The Challenges of Changing Careers to Become a Registered Dietitian (and How to Overcome Them)

You’ve decided to take the plunge! You are changing careers in order to become a registered dietitian. Hooray! While excited for this, you also know that the transition period is probably going to be..rocky.

This post overviews the challenges you may face as a career-changing registered dietitian to be, and what you can do to over them. 

Challenge 1: Time Management

Your 9-5 job already takes up a lot of time. Now add in time-intensive classes (like general chemistry or organic chem), and volunteer hours in. That’s a recipe for a shortage of time. There is no way to “add” more time in the day unfortunately and sleeping less is not the answer, I promise. 

The real answer is to master time management. If you haven’t mastered this skill already, nothing will force you to become a great time manager like trying to balance a full-time job, a new degree, the rest of your life’s responsibilities with trying to get enough sleep.

Time management and organization go hand in hand, so if you get organized, your time should be easier to manage. It’s also important to recognize your limits and know what you can or can’t reasonably do with the time you have. 

Tips for Staying On Top of Your Time management:

  • Use resources like your calendar app or a Google doc file to keep track of your tasks. 
  • Spend about 20 minutes at the end of a week to organize your weekly tasks for the next week and schedule them into your calendar app. 
  • Take another 20 minutes in a week to review your past week. See how what is or isn’t working for you. 

Challenge 2: Handling Expectations as a Student Again

When you have a lot on your plate, it’s easy to feel overwhelmed and like you’re not doing your best. A common feeling we all can relate to, but, honestly, it is unreasonable to expect yourself to give 100% all of the time when you’re doing so much.

Sure, you chose this life, but that doesn’t mean you don’t have limits. 

On top of that, going back to school brings grades back into our lives. In a working environment, we are usually “tested” to perform in tasks we already know how to do. Even when we take on new projects, we are still building on the foundation of knowledge and skills we already have. 

In school, you’re learning something completely different all of the time AND constantly being tested on it. With limited time, you will inevitably “rush” through some chapters and then you might not do as well on exams or projects as you would have liked. 

We’d like to make more time, but those bills don’t pay themselves.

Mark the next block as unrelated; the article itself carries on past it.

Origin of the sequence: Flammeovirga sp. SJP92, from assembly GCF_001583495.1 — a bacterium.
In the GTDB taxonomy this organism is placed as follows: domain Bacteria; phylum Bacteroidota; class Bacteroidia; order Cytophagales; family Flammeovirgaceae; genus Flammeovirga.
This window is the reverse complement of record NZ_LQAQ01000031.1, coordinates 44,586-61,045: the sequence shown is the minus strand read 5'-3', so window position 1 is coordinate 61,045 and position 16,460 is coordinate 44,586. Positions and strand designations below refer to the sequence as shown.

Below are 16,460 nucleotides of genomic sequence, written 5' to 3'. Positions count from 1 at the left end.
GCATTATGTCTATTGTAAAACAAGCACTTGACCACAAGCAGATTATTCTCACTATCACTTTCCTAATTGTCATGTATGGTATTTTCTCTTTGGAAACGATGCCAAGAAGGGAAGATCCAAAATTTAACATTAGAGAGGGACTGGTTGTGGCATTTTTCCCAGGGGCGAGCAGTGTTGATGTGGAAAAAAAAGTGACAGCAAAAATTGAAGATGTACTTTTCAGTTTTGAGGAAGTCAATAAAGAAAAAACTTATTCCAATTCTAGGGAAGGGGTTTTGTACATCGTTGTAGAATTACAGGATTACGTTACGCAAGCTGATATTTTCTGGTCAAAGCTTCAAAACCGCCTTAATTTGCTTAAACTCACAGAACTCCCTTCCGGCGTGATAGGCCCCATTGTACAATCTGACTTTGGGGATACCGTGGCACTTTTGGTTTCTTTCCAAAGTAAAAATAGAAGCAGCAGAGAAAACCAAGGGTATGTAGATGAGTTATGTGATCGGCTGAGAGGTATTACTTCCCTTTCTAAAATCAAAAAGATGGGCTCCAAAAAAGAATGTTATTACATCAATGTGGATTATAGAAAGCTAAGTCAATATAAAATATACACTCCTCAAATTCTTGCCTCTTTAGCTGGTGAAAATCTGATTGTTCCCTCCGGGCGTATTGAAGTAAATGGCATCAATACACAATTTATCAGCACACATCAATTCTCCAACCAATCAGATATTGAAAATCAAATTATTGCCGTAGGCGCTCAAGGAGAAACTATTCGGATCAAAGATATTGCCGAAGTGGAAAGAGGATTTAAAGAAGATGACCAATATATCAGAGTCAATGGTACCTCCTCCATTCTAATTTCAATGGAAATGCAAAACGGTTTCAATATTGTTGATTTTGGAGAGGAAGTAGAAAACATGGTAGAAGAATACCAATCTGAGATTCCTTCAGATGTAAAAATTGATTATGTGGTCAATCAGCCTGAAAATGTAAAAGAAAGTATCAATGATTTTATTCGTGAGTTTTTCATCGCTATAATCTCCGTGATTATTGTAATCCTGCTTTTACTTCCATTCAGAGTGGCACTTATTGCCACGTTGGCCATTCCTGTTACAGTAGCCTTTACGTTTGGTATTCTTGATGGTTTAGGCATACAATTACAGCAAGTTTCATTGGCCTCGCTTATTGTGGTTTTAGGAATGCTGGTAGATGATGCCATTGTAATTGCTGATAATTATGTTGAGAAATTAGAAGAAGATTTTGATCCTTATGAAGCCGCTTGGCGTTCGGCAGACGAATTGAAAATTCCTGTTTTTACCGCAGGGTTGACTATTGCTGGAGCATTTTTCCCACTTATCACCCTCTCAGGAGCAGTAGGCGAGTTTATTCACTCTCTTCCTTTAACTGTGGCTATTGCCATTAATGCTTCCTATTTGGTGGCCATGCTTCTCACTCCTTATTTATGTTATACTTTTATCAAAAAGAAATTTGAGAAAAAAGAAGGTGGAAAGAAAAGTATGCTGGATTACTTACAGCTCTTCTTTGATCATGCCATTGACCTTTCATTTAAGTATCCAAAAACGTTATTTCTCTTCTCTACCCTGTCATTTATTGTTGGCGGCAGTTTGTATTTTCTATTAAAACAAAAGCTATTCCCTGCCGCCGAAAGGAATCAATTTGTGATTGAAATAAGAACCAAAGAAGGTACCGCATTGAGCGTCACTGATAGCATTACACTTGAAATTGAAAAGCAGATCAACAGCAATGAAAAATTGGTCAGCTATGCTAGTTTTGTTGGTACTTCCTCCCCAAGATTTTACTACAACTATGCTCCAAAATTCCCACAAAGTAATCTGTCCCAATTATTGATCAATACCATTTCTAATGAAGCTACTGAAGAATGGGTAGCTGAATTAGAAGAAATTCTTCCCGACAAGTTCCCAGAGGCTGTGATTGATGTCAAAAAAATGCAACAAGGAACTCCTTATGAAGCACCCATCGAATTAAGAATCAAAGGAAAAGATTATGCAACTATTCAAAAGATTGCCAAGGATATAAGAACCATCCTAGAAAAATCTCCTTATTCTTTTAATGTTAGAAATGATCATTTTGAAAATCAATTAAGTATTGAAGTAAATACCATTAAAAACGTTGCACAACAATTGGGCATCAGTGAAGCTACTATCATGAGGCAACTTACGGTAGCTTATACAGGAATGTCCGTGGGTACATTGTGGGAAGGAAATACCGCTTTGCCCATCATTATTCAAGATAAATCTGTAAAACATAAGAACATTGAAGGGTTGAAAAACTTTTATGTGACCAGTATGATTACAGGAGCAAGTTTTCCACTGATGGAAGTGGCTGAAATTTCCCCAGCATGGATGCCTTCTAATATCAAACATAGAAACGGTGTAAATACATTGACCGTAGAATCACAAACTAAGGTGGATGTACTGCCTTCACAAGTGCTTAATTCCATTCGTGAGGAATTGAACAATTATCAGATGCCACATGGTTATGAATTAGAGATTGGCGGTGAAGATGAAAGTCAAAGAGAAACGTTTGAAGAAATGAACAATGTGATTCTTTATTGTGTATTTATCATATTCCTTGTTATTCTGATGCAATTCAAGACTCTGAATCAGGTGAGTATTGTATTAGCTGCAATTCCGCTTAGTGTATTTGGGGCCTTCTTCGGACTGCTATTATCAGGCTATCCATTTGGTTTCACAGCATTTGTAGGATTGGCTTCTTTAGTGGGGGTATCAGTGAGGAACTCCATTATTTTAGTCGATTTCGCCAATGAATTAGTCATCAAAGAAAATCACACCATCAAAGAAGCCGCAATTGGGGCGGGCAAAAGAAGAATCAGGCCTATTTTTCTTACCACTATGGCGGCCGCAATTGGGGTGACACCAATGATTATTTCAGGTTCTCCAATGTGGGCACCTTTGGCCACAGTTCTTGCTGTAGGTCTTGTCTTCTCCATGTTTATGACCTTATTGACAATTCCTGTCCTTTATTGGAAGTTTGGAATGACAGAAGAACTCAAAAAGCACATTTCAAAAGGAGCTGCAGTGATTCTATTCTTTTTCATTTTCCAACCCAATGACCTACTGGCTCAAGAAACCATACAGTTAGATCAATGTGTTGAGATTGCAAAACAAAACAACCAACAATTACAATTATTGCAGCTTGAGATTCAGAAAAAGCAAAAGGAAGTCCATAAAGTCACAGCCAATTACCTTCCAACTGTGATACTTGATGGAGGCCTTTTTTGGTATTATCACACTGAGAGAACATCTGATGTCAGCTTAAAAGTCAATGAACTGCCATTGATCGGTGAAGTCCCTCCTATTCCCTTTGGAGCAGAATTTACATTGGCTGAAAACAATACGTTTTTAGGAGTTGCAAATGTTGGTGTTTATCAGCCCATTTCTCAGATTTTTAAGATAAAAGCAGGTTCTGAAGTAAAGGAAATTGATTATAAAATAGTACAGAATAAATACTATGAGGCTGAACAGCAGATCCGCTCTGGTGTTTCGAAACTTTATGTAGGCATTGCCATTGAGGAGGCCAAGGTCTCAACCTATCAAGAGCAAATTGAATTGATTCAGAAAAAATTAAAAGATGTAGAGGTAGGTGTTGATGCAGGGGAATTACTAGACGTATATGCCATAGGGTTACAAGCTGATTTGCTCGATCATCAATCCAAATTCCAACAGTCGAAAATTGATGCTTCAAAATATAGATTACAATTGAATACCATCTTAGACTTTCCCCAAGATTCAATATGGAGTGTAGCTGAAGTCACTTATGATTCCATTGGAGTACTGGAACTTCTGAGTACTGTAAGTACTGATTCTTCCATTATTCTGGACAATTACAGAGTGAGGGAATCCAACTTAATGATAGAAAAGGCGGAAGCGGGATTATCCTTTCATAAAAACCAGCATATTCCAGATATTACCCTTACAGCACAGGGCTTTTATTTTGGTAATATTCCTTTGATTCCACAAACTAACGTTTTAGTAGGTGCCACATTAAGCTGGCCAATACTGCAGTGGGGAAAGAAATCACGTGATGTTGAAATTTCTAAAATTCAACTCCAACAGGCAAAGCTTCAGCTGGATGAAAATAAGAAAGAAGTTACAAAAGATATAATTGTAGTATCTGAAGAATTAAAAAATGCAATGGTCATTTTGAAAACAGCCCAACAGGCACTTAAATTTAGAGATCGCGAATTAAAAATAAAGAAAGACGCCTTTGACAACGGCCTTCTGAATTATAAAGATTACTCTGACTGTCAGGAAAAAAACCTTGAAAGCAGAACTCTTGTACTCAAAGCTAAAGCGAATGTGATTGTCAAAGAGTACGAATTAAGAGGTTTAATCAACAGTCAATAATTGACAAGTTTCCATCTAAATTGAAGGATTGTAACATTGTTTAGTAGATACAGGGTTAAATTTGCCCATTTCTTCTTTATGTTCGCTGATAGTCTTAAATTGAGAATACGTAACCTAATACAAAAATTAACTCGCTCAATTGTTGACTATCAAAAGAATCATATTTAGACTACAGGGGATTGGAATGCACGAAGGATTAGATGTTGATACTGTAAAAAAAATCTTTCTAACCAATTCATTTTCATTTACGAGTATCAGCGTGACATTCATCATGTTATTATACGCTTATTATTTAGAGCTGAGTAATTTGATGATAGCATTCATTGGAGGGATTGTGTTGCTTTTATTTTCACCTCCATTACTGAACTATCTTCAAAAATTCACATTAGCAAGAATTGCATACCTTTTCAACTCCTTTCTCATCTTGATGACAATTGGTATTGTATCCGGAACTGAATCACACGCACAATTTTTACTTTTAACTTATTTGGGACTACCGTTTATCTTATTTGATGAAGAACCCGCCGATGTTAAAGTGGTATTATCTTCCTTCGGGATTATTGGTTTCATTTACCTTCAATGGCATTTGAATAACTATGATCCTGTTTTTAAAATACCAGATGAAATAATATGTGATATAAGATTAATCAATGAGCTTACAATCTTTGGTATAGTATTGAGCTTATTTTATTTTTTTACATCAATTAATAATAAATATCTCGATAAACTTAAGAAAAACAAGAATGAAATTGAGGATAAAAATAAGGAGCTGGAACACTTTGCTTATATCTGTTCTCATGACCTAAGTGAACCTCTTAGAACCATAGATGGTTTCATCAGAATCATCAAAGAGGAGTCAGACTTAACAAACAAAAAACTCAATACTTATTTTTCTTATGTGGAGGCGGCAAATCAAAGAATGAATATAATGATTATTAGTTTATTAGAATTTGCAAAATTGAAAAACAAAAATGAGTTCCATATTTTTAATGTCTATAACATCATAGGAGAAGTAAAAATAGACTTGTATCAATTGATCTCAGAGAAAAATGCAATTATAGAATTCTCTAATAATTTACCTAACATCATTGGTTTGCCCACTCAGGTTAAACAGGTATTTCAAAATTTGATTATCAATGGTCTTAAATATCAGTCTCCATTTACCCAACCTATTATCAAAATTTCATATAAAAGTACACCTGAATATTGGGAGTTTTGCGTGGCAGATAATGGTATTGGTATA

This can be a hit to our self-esteem because deep down, we know we can do great work. But our school work might not reflect it. People tend to be their biggest critic, especially when they do perform well in their job or in other aspects of their life. 

Failure isn’t easy. If it’s any consolation, people learn more from failure than they do for success. That won’t give you a 4.0 GPA, but grades don’t define your value as a person. 

I’ll say that again. Your grades don’t define you. If you’re changing careers, you’ve probably already been in school before, you have a job, and hopefully you have supportive relationships around you. That is also success. 

How to Manage Expectations

  • Be realistic with your priorities
  • Know your limits
  • Find ways to make adjustments to your schedule so you have more time to focus on schoolwork. 
  • Reframe your idea of “success” and “productivity”. 

Challenge 3: Bringing your Skills into Your New Field

You’re eager to leave your current career behind and start fresh in dietetics. However, you’re doing yourself a disservice if you disregard all of the transferrable skills you have. Find a way to utilize what you have now and make it work for you. 

How to Apply Your Transferrable Skills to Nutrition

Find non-traditional volunteer opportunities that need your skills. With a shortage of time, you need to maximize your time, so offering your services to nutrition-related organizations can create a situation where you both benefit. Marketing is the first example that comes to mind. All organizations need to market if they want to thrive in the current economic environment, so volunteering your marketing skills is a great way for you to get some volunteer experience within the field of nutrition. 

Or, perhaps you want to set the foundation to combine your current work with dietetics in the future. For example, maybe you’re a teacher now going into nutrition, and in the future you want to teach nutrition courses. This means you know how to teach, create lessons and develop materials, you’re just missing the nutrition knowledge. Instead of waiting until you graduate, reach out to a dietitian and see if they want to pair with you to develop a course.

Conclusion

Being a career changer comes with its challenges. Time management, handling expectations and finding ways to apply your transferrable skills within dietetics will require flexibility, and even a little creativity, on your part, but you can overcome these difficulties. Spend some time testing out different methods and approaches until you find what works best for you and remember that facing these hurdles will be a process rather than a “one-and-done” ordeal. 

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